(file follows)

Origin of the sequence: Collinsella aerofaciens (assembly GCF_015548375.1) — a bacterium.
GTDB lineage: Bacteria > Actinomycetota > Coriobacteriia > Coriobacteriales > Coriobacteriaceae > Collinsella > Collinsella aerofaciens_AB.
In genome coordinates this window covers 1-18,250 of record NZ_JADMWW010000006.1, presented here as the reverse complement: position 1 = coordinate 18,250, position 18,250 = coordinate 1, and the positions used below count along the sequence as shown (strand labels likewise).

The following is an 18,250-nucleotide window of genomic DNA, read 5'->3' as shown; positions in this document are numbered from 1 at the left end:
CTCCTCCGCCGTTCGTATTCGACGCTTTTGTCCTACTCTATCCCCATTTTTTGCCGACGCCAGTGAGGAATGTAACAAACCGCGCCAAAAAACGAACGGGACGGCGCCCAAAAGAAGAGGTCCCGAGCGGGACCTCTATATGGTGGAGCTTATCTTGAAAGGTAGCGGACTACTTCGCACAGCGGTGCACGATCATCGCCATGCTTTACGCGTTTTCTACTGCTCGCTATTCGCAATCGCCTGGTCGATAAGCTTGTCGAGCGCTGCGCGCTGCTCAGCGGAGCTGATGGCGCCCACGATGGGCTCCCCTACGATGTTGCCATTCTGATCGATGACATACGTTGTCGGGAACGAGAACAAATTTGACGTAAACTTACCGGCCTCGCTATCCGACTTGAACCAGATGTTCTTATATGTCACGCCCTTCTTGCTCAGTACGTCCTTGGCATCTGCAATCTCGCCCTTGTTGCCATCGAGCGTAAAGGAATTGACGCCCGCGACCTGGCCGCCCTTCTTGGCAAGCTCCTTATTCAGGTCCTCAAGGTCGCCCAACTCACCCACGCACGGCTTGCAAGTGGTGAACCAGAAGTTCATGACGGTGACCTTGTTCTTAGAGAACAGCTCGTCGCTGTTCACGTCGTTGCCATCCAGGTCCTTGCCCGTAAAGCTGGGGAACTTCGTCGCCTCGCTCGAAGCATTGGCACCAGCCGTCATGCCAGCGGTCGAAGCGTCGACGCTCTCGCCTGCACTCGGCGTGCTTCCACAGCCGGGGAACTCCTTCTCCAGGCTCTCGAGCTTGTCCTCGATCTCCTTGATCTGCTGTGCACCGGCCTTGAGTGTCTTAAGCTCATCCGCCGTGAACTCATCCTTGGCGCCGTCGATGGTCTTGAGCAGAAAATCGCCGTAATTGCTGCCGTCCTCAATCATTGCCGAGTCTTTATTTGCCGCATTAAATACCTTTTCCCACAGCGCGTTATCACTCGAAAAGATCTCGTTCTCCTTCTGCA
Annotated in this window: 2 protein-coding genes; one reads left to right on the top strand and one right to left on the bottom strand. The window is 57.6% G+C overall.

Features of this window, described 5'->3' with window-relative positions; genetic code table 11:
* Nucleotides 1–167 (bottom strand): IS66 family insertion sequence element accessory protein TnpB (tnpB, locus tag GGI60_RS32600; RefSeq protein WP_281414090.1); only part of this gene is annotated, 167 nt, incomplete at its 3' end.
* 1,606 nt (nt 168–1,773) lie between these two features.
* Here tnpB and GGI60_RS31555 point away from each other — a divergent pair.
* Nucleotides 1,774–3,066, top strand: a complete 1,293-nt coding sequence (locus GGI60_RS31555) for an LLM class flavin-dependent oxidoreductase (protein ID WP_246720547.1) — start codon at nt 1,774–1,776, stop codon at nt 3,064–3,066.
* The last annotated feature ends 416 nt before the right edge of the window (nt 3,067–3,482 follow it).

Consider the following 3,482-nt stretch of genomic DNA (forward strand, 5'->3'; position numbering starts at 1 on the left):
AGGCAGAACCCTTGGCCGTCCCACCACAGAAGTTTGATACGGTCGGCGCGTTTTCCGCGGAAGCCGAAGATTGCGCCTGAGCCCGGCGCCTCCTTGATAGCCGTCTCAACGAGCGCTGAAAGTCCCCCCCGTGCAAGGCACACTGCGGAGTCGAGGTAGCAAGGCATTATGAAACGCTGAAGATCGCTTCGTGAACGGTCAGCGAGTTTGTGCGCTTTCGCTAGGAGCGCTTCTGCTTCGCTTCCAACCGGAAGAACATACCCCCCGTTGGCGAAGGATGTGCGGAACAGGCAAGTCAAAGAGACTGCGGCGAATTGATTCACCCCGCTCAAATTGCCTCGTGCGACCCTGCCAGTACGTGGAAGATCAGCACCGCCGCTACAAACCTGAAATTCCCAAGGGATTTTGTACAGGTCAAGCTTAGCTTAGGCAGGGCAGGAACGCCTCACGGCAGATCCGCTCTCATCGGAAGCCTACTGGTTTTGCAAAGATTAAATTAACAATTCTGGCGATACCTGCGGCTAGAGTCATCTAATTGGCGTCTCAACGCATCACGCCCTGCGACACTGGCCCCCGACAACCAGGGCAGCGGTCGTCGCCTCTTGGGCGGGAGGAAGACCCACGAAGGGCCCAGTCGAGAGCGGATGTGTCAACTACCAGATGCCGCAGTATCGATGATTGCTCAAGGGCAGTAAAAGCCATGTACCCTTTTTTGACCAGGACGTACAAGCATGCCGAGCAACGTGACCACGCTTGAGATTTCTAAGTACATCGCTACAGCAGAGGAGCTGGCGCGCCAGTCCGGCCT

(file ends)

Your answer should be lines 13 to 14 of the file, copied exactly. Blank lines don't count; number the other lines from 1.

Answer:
Consider the following 3,482-nt stretch of genomic DNA (forward strand, 5'->3'; position numbering starts at 1 on the left):
AGGCAGAACCCTTGGCCGTCCCACCACAGAAGTTTGATACGGTCGGCGCGTTTTCCGCGGAAGCCGAAGATTGCGCCTGAGCCCGGCGCCTCCTTGATAGCCGTCTCAACGAGCGCTGAAAGTCCCCCCCGTGCAAGGCACACTGCGGAGTCGAGGTAGCAAGGCATTATGAAACGCTGAAGATCGCTTCGTGAACGGTCAGCGAGTTTGTGCGCTTTCGCTAGGAGCGCTTCTGCTTCGCTTCCAACCGGAAGAACATACCCCCCGTTGGCGAAGGATGTGCGGAACAGGCAAGTCAAAGAGACTGCGGCGAATTGATTCACCCCGCTCAAATTGCCTCGTGCGACCCTGCCAGTACGTGGAAGATCAGCACCGCCGCTACAAACCTGAAATTCCCAAGGGATTTTGTACAGGTCAAGCTTAGCTTAGGCAGGGCAGGAACGCCTCACGGCAGATCCGCTCTCATCGGAAGCCTACTGGTTTTGCAAAGATTAAATTAACAATTCTGGCGATACCTGCGGCTAGAGTCATCTAATTGGCGTCTCAACGCATCACGCCCTGCGACACTGGCCCCCGACAACCAGGGCAGCGGTCGTCGCCTCTTGGGCGGGAGGAAGACCCACGAAGGGCCCAGTCGAGAGCGGATGTGTCAACTACCAGATGCCGCAGTATCGATGATTGCTCAAGGGCAGTAAAAGCCATGTACCCTTTTTTGACCAGGACGTACAAGCATGCCGAGCAACGTGACCACGCTTGAGATTTCTAAGTACATCGCTACAGCAGAGGAGCTGGCGCGCCAGTCCGGCCT